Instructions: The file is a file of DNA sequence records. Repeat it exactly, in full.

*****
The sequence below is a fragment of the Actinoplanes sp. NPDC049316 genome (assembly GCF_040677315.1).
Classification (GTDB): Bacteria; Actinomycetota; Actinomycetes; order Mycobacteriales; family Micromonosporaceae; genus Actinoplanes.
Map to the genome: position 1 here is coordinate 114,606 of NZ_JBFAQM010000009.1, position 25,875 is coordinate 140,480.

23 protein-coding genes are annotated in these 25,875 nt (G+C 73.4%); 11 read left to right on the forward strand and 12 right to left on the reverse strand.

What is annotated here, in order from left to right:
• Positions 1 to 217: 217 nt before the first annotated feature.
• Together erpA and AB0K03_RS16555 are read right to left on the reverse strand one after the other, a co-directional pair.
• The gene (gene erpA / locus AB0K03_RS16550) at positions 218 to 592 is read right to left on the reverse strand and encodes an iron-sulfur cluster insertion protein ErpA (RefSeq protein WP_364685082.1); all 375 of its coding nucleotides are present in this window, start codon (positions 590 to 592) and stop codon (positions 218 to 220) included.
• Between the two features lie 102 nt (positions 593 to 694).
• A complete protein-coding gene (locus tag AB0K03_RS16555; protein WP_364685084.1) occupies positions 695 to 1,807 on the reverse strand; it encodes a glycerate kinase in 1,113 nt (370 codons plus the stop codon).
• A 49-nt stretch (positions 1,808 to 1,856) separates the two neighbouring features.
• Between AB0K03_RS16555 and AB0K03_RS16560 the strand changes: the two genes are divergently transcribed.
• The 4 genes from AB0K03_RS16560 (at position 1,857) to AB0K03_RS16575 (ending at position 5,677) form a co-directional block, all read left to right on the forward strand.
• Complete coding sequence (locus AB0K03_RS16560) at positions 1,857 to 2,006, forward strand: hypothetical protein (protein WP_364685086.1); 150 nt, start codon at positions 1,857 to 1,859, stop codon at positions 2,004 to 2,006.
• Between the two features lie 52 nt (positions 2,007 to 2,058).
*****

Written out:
The sequence below is a fragment of the Actinoplanes sp. NPDC049316 genome (assembly GCF_040677315.1).
Classification (GTDB): Bacteria; Actinomycetota; Actinomycetes; order Mycobacteriales; family Micromonosporaceae; genus Actinoplanes.
Map to the genome: position 1 here is coordinate 114,606 of NZ_JBFAQM010000009.1, position 25,875 is coordinate 140,480.

23 protein-coding genes are annotated in these 25,875 nt (G+C 73.4%); 11 read left to right on the forward strand and 12 right to left on the reverse strand.

What is annotated here, in order from left to right:
• Positions 1 to 217: 217 nt before the first annotated feature.
• Together erpA and AB0K03_RS16555 are read right to left on the reverse strand one after the other, a co-directional pair.
• The gene (gene erpA / locus AB0K03_RS16550) at positions 218 to 592 is read right to left on the reverse strand and encodes an iron-sulfur cluster insertion protein ErpA (RefSeq protein WP_364685082.1); all 375 of its coding nucleotides are present in this window, start codon (positions 590 to 592) and stop codon (positions 218 to 220) included.
• Between the two features lie 102 nt (positions 593 to 694).
• A complete protein-coding gene (locus tag AB0K03_RS16555; protein WP_364685084.1) occupies positions 695 to 1,807 on the reverse strand; it encodes a glycerate kinase in 1,113 nt (370 codons plus the stop codon).
• A 49-nt stretch (positions 1,808 to 1,856) separates the two neighbouring features.
• Between AB0K03_RS16555 and AB0K03_RS16560 the strand changes: the two genes are divergently transcribed.
• The 4 genes from AB0K03_RS16560 (at position 1,857) to AB0K03_RS16575 (ending at position 5,677) form a co-directional block, all read left to right on the forward strand.
• Complete coding sequence (locus AB0K03_RS16560) at positions 1,857 to 2,006, forward strand: hypothetical protein (protein WP_364685086.1); 150 nt, start codon at positions 1,857 to 1,859, stop codon at positions 2,004 to 2,006.
• Between the two features lie 52 nt (positions 2,007 to 2,058).